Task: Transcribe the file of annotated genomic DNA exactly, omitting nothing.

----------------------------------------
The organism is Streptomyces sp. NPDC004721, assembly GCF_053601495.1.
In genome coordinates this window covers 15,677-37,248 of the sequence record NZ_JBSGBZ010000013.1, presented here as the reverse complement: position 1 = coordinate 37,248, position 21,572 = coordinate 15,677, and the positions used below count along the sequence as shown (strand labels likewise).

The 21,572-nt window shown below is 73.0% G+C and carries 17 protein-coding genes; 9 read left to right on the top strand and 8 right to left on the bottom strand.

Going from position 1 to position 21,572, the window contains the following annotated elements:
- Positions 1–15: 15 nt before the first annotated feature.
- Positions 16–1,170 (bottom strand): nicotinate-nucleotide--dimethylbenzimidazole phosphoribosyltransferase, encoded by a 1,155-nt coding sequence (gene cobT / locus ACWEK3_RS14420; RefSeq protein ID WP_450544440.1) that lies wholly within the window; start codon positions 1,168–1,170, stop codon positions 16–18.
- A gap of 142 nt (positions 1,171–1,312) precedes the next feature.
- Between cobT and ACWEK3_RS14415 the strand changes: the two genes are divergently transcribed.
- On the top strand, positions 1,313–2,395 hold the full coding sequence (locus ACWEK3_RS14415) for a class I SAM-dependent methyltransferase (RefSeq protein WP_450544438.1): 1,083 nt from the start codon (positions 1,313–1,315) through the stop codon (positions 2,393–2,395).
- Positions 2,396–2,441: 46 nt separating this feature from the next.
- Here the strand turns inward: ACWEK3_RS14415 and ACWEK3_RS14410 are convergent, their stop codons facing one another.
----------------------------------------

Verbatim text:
The organism is Streptomyces sp. NPDC004721, assembly GCF_053601495.1.
In genome coordinates this window covers 15,677-37,248 of the sequence record NZ_JBSGBZ010000013.1, presented here as the reverse complement: position 1 = coordinate 37,248, position 21,572 = coordinate 15,677, and the positions used below count along the sequence as shown (strand labels likewise).

The 21,572-nt window shown below is 73.0% G+C and carries 17 protein-coding genes; 9 read left to right on the top strand and 8 right to left on the bottom strand.

Going from position 1 to position 21,572, the window contains the following annotated elements:
- Positions 1–15: 15 nt before the first annotated feature.
- Positions 16–1,170 (bottom strand): nicotinate-nucleotide--dimethylbenzimidazole phosphoribosyltransferase, encoded by a 1,155-nt coding sequence (gene cobT / locus ACWEK3_RS14420; RefSeq protein ID WP_450544440.1) that lies wholly within the window; start codon positions 1,168–1,170, stop codon positions 16–18.
- A gap of 142 nt (positions 1,171–1,312) precedes the next feature.
- Between cobT and ACWEK3_RS14415 the strand changes: the two genes are divergently transcribed.
- On the top strand, positions 1,313–2,395 hold the full coding sequence (locus ACWEK3_RS14415) for a class I SAM-dependent methyltransferase (RefSeq protein WP_450544438.1): 1,083 nt from the start codon (positions 1,313–1,315) through the stop codon (positions 2,393–2,395).
- Positions 2,396–2,441: 46 nt separating this feature from the next.
- Here the strand turns inward: ACWEK3_RS14415 and ACWEK3_RS14410 are convergent, their stop codons facing one another.